• Boring Presentations: Many CE courses are taught by industry professionals who know a lot but aren’t good instructors or facilitators. In addition to that, many commit “murder by PowerPoint” with wordy and un-engaging slide presentations. The result can be three hours of boredom. I have seen many agents check out of class mentally and do everything from read a newspaper to check e-mail, post on social media, and text. I doubt much learning happens.
  • Seat Time Rules: It’s not whether you learn something that gains you CE credit, but how long you sit in the class. Managing seat time as a CE provider is much easier than administering tests. If the class is boring or uninformative, you still get the credit as long as you are present for the required amount of time.

Teaching continuing education courses is a challenge. I care about how much agents learn in the CE classes I teach. I want them to remember important information. That means I have to be an engaging instructor who employs a variety of methods to hold agents’ attention and make it easy for them to recall the material when the class is over. Here are a few techniques I use to accomplish this:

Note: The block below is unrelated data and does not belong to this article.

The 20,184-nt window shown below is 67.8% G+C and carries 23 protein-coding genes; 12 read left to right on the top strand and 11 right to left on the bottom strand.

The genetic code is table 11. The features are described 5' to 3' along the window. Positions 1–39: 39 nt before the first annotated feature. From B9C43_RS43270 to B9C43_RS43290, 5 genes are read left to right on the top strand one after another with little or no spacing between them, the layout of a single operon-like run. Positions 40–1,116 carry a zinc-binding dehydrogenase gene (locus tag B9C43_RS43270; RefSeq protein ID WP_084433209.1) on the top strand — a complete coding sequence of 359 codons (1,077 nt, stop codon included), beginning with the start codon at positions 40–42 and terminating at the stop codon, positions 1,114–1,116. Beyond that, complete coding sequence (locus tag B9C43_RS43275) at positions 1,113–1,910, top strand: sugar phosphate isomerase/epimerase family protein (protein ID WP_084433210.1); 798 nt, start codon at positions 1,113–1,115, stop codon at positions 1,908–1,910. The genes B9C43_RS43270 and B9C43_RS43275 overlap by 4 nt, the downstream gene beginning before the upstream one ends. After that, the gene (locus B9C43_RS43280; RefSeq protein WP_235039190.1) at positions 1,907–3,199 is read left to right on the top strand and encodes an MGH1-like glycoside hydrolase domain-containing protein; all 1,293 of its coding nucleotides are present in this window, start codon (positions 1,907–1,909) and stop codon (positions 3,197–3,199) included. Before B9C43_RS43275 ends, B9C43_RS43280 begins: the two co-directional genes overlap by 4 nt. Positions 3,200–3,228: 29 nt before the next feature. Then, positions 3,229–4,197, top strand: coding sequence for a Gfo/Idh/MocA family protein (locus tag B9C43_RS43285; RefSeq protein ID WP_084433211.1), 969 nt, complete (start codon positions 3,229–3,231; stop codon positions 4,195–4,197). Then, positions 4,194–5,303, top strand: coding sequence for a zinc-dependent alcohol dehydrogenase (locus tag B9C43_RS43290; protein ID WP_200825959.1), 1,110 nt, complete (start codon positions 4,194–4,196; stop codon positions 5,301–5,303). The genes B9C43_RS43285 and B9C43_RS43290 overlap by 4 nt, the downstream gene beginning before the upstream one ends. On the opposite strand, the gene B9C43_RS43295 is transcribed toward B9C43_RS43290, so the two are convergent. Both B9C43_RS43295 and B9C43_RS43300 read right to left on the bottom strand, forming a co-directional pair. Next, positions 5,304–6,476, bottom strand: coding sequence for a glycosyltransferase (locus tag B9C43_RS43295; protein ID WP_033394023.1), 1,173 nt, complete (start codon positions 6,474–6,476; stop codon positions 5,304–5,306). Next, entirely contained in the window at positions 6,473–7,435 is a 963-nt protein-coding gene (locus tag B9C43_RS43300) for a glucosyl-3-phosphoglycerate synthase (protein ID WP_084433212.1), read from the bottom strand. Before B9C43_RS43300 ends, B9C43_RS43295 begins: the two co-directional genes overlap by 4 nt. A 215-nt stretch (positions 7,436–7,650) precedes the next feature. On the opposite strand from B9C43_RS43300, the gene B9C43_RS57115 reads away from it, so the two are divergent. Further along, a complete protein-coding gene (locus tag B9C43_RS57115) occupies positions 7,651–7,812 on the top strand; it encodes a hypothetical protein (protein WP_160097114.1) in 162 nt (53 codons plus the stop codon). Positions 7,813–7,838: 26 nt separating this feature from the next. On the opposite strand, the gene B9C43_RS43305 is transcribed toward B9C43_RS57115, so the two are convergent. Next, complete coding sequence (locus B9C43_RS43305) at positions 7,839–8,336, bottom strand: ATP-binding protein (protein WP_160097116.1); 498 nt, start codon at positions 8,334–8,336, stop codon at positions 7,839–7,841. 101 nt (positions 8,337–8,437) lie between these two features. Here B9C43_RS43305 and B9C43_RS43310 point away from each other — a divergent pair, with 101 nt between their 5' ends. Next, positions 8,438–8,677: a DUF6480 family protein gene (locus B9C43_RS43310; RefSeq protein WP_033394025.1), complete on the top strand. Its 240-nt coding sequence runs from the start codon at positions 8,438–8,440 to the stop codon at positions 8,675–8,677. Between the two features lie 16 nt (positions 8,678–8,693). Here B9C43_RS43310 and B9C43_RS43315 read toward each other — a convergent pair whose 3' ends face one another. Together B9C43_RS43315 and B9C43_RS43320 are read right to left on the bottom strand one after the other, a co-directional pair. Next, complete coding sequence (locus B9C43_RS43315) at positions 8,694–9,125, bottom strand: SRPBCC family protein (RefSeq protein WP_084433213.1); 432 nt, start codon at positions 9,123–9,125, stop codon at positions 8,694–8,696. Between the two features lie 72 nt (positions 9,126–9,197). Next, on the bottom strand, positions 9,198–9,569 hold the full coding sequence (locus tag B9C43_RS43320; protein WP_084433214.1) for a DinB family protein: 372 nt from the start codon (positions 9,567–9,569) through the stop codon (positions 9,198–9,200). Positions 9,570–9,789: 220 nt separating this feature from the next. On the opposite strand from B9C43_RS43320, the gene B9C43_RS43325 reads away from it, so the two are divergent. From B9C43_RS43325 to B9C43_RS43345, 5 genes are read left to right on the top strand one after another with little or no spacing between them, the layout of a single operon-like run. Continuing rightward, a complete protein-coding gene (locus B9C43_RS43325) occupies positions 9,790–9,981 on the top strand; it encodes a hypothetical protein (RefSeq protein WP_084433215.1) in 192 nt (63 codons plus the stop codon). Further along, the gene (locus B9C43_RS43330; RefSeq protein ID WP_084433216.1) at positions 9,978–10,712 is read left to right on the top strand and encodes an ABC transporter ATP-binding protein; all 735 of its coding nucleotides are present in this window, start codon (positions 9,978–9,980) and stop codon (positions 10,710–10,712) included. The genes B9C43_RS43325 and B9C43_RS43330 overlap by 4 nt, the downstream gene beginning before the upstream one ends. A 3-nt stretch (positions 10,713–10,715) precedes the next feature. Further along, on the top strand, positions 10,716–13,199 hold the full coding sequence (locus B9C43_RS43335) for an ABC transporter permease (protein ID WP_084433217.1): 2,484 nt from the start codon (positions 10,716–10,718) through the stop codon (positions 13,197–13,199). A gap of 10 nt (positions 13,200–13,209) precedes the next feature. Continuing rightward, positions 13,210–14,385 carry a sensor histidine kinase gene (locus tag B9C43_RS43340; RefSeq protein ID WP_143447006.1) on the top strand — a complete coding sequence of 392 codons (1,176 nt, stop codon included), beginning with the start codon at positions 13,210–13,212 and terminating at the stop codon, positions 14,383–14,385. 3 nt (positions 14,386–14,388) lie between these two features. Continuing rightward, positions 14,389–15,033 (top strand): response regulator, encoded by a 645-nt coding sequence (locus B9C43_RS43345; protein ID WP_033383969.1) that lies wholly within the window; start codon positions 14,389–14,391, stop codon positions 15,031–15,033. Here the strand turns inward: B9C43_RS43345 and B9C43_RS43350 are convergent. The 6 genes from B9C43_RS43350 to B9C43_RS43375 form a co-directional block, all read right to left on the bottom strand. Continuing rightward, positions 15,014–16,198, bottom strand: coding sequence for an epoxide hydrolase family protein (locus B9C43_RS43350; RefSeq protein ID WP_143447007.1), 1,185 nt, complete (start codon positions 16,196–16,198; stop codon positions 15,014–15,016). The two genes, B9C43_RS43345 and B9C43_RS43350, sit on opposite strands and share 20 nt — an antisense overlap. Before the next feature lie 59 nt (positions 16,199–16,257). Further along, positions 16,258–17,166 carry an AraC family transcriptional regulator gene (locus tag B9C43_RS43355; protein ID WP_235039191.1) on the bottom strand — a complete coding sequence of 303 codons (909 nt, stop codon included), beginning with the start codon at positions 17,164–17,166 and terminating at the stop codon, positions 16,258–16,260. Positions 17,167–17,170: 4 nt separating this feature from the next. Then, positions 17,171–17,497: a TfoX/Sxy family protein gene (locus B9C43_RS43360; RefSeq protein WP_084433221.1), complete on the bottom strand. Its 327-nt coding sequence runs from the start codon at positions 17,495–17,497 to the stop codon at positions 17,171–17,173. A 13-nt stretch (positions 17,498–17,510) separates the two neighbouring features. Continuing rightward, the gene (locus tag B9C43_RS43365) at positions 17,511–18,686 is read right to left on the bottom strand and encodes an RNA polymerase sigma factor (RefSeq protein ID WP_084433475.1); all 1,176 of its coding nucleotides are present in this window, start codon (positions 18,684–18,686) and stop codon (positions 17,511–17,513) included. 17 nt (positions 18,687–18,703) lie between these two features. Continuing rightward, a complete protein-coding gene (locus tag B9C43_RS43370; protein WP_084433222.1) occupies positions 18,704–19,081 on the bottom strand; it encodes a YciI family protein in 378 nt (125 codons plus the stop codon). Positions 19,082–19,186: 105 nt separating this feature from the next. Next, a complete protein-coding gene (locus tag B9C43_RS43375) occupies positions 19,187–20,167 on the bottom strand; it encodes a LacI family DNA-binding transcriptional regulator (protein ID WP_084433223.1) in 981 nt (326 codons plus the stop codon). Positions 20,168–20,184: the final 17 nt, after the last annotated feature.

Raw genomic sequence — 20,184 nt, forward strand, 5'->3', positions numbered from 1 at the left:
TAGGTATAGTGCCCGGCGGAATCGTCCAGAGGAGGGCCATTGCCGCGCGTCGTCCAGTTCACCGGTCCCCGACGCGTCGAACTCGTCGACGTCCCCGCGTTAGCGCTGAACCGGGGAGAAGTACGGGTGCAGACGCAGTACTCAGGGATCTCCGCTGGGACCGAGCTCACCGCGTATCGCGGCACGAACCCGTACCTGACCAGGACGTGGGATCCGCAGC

• Interesting Slide Presentations: I don’t want to commit the mistake of putting too much information on the screen. Slides should enhance the material presented. I want the focus to be on the information, not on words on the screen. PowerPoint is fine, but there are other presentation software programs you can use to create wonderful presentations.